Concerns about too many descendants from Amsterdam sperm bank donors
A new branch of the European Sperm Bank (ESB) in Amsterdam is circumventing Dutch rules on sperm donations, said the organizations Donorkind and Fiom. This makes it possible for donors to have many more offspring than guidelines in the Netherlands permit, which is twelve per donor, representatives of the foundations said on the podcast Het Onderzoeksbureau. The ESB uses an upper limit of 25 offspring per donor, they claimed.
ESB is a commercial, internationally oriented Danish sperm bank which also uses anonymous donors. This has not been permitted in the Netherlands since 2004. As a result, Dutch couples who want to have children can make use of anonymous donors from other countries at the sperm bank bank. According to the foundations, the sperm bank also tries to lure potential donors to donate often by giving out 40 euros per donation, up to a maximum of 560 euros per month.
"The arrival of the European Sperm Bank is shocking and worrying, because in some countries there is no limit on the number of descendants," said Ties van der Meer of Donorkind in the podcast. "Many half-brothers and half-sisters worldwide can cause many issues. And certainly if donor children have also been conceived abroad, this can lead to problems. What if two donor children have a relationship and children? You really don't want that."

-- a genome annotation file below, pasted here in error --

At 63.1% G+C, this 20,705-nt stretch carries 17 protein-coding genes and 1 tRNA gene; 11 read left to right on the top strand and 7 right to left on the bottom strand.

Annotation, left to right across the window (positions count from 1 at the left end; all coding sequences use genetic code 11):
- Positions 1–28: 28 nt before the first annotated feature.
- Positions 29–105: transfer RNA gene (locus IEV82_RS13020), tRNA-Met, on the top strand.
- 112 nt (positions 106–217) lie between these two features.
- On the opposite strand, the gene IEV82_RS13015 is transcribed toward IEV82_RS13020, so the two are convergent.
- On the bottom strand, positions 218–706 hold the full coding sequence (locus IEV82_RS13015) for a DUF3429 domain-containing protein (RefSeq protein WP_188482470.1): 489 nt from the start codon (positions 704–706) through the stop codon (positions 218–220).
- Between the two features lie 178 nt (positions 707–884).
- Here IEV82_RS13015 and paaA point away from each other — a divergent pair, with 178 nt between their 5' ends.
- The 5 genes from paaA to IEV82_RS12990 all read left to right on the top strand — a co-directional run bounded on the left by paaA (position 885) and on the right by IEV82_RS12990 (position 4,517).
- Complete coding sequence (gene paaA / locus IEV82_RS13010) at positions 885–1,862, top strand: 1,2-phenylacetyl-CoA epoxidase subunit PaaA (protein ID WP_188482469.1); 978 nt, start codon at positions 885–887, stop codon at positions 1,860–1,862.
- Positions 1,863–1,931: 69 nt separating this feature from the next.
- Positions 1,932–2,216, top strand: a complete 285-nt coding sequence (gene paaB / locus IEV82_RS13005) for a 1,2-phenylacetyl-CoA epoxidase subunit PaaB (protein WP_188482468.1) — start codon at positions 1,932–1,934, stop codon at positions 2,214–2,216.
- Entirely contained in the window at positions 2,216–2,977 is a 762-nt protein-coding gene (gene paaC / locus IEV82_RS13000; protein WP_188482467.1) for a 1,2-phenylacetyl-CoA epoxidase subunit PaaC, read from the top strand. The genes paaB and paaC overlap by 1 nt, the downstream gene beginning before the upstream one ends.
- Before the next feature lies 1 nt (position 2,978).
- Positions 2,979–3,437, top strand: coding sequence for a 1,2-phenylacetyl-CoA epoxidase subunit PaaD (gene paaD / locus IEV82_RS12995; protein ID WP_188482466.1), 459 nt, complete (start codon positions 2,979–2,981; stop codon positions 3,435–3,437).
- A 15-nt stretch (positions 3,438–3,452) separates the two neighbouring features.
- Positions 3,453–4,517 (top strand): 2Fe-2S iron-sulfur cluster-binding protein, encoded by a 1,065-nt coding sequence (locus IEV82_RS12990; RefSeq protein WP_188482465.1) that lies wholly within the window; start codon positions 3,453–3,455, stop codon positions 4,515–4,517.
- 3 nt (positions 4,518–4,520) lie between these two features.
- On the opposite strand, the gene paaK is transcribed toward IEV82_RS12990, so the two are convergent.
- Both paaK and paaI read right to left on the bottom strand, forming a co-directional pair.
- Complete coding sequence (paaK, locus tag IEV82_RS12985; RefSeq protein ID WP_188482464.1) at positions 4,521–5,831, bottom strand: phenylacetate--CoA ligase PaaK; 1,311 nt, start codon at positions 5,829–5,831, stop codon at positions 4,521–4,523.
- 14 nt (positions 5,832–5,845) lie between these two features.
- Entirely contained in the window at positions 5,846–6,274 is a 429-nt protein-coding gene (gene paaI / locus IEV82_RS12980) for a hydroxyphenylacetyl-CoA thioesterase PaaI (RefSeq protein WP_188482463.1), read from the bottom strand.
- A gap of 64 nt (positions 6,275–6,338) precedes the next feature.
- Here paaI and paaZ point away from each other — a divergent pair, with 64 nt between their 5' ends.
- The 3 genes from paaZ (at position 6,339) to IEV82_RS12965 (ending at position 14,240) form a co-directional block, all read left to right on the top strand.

In a response, the European Sperm Bank said it will inform prospective mothers about treatments abroad that use anonymous sperm donors, because free movement of patients in Europe means patients residing in the Netherlands are free to seek treatment elsewhere in the European Union. The ESB said it adheres to the Dutch guideline that a sperm donor may father a child in twelve families.
There is also a proposal in the Netherlands to legally determine the maximum number of women who can receive sperm from the same donor. The main argument for this is to prevent an increased chance of relationships between blood relatives. Fiom, Donorkind and the Dutch Association for Obstetrics and Gynecology (NVOG) also advocate in favor of worldwide agreements, and an international registration system.
Reporting by ANP